Justia Health Law Opinion Summaries

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The district court erred in affirming the magistrate’s decision that Medical Recovery Services, LLC (MRS) was estopped from requesting attorney fees under Idaho Code section 12-120(5). MRS attempted a garnishment of Penny Siler’s wages, which was returned unsatisfied because Siler, a school bus driver who cared for her disabled husband and made an average of $499.00 a month, did not earn enough to garnish. MRS agreed to accept $10.00 per month for payment on a default judgment entered after Siler failed to pay a medical bill. Siler went to MRS’s counsel’s office and was told the payoff amount was $1,224.88. She paid that amount in cash. Six days later, counsel for MRS filed an application for supplemental attorney fees under Idaho Code section 12-120(5). Following the hearing, the magistrate court issued an order denying MRS’s application for supplemental attorney fees. In its order, the magistrate court, sua sponte, found that MRS was barred by quasi and equitable estoppel from asking for attorney fees because MRS had told Siler the “payoff amount” was $1,224.88, and MRS did not inform Siler it planned to pursue additional postjudgment fees. MRS appealed the magistrate’s decision to the district court. The district court affirmed, finding “the Magistrate Court retains discretion as to whether, or what amount of, attorney fees will be awarded,” and therefore was free to consider any factor it deemed appropriate, including quasi or equitable estoppel, in determining the amount of attorney fees. View "Medical Recovery Svcs v. Siler" on Justia Law

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The court affirmed the issuance of a permanent injunction enjoining the merger of Anthem and Cigna under Section 7 of the Clayton Act, 15 U.S.C. 18. The court held that the district court did not abuse its discretion in enjoining the merger based on Anthem's failure to show the kind of extraordinary efficiencies necessary to offset the conceded anticompetitive effect of the merger in the fourteen Anthem states: the loss of Cigna, an innovative competitor in a highly concentrated market. The court also held that the district court did not abuse its discretion in enjoining the merger based on its separate and independent determination that the merger would have a substantial anticompetitive effect in the Richmond, Virginia large group employer market. View "United States v. Anthem" on Justia Law

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The Alabama Supreme Court granted Alfa Mutual Insurance Company's petition for a writ of certiorari with respect to the issue whether University of South Alabama Medical Center Hospital's (USA) hospital lien was impaired and the amount of damages recoverable by USA from Alfa for that impairment. The Court reversed the Court of Civil Appeals insofar as it affirmed the circuit court's ruling that the amount of damages recoverable from Alfa was an amount equal to the entirety of USA's reasonable charges, irrespective of the amount that was otherwise owed by Alfa under the terms of its policy, and remanded for further proceedings. View "Ex parte Alfa Mutual Insurance Company." on Justia Law

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This appeal stemmed from the parties' dispute over the precise language used in "corrective statements" cigarette manufacturers were ordered to disseminate. The district court's remedy requiring the manufacturers to issue corrective statements complied with the Racketeer Influenced and Corrupt Organizations Act (RICO), 18 U.S.C. 1964(a), because the manufacturers would be impaired in making false and misleading assurances about cigarettes if simultaneously required to tell the truth. In this case, the court held that the modified preambles satisfy RICO. Therefore, the court rejected the manufacturers' argument that the only reason to prefer the government's proposal is to taint manufacturers with implications of past wrongdoing. In regard to the manufacturers' First Amendment challenge, the court concluded that the preamble requirements are reasonably related to the government's interest in preventing deception of consumers. Here, the preambles are confined to purely factual and uncontroversial information, geared toward thwarting prospective efforts by manufacturers to either directly mislead consumers or capitalize on their prior deceptions by continuing to advertise in a manner that builds on consumers' existing misperceptions. In regard to the manufacturers' challenge to the topic descriptions in the preambles to Statements C and D, the court concluded that the manufacturers waived its argument as to Statement D, but the language in Statement C was not previously considered and is indeed backward-looking, because it implies that the manufacturers previously sold and advertised cigarettes in such a way. Accordingly, the court affirmed in part and reversed in part, remanding for further proceedings. View "United States v. Philip Morris USA Inc." on Justia Law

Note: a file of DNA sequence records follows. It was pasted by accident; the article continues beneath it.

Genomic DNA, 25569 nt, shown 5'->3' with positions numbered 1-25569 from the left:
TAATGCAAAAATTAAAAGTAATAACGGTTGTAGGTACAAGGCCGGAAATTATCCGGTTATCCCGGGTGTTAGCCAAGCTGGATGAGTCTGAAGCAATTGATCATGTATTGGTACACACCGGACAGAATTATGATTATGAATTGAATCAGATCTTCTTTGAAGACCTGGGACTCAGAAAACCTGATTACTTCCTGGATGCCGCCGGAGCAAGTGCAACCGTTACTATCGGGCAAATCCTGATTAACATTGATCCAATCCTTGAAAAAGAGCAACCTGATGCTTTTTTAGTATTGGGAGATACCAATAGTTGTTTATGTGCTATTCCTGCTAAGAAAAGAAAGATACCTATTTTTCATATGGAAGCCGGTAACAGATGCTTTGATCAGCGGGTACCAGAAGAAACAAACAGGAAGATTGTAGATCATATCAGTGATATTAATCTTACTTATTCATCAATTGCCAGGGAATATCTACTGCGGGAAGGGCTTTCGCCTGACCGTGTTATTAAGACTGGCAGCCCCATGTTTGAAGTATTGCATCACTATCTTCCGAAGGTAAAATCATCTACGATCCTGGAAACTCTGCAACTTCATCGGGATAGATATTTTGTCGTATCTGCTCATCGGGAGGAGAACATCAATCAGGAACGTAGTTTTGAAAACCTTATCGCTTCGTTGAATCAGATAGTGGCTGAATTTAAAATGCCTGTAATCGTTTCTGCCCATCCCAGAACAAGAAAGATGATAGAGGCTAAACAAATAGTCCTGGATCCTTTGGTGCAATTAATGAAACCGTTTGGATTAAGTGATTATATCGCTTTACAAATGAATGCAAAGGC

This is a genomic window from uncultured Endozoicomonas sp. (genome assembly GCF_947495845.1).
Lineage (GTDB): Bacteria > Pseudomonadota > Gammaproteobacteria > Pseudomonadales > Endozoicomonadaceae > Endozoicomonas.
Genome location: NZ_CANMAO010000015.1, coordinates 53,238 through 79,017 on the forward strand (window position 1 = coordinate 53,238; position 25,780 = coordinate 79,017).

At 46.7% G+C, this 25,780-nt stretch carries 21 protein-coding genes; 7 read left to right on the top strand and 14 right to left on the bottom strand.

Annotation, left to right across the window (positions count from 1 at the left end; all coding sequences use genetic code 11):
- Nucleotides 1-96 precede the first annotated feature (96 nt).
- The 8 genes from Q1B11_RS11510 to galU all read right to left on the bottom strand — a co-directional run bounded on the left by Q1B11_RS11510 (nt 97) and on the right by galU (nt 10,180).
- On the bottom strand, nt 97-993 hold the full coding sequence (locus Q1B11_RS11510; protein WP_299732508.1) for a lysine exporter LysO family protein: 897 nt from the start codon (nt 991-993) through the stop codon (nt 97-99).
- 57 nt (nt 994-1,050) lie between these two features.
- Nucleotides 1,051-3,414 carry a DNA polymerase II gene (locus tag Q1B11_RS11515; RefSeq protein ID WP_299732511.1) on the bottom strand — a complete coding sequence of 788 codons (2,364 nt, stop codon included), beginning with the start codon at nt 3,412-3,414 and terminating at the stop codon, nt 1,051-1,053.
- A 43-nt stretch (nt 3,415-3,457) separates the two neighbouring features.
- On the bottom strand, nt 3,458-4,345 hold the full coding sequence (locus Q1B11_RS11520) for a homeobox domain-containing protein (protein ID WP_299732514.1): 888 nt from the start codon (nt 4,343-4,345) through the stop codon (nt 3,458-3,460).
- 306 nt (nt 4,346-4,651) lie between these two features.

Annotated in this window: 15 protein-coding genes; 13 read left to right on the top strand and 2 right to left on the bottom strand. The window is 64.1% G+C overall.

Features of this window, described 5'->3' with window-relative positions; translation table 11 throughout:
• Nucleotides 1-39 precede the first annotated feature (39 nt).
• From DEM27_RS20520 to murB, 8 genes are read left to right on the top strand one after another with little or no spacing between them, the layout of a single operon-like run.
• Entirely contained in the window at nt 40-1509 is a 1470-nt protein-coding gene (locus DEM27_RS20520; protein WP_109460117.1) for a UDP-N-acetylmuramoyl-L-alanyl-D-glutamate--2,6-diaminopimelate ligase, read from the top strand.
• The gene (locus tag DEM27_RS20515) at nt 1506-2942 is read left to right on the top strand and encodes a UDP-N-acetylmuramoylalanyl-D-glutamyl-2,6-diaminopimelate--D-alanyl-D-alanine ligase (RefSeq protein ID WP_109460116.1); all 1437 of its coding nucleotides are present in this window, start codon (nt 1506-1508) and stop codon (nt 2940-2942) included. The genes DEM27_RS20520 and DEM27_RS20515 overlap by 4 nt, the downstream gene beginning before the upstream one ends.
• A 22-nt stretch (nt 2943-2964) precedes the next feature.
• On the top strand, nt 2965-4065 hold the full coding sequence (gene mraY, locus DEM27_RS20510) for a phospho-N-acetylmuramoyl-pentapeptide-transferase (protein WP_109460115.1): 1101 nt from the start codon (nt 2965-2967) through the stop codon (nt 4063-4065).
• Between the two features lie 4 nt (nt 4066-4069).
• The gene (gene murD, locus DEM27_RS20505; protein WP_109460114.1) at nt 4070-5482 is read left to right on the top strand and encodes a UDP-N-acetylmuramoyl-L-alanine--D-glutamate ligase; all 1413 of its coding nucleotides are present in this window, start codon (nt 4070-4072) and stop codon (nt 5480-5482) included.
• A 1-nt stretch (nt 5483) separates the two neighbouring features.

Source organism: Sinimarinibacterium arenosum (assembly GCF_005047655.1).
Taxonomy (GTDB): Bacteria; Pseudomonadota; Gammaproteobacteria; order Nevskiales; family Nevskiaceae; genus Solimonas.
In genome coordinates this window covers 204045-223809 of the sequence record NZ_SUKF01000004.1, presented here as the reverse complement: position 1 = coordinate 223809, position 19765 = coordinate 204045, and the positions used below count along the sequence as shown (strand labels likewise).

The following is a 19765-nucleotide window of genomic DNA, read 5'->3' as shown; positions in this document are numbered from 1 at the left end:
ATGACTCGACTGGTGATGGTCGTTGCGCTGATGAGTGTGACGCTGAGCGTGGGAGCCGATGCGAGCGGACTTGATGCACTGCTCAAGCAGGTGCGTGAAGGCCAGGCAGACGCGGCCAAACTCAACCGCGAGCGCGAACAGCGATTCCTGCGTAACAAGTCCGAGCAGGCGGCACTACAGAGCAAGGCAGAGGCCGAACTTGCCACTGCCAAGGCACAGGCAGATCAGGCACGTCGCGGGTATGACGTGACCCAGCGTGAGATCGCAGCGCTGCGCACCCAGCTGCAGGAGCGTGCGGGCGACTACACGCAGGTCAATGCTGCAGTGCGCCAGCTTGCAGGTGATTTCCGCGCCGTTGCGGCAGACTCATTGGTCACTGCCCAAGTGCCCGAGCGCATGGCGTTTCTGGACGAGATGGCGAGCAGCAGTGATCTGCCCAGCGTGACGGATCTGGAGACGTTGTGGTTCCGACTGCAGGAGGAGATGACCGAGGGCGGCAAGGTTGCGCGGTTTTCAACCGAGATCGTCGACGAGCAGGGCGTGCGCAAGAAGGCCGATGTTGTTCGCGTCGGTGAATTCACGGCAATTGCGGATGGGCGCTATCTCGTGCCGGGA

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Several Iowa chiropractors brought this class-action lawsuit against Wellmark, Inc., Iowa’s largest health insurer, alleging that it conspired with competitors to fix prices, allocate markets, and engage in other anticompetitive conduct in violation of the Iowa Competition Law. The district court stayed the case pending further proceedings in federal multidistrict litigation (MDL) in Alabama brought under federal antitrust laws. The Supreme Court vacated the order staying this action, holding that the district court abused its discretion in staying the Iowa litigation pending further proceedings in the Alabama MDL because (1) resolution of the Alabama MDL could take years, and (2) there are considerable differences in the issues the two cases present. Remanded. View "Chicoine v. Wellmark, Inc." on Justia Law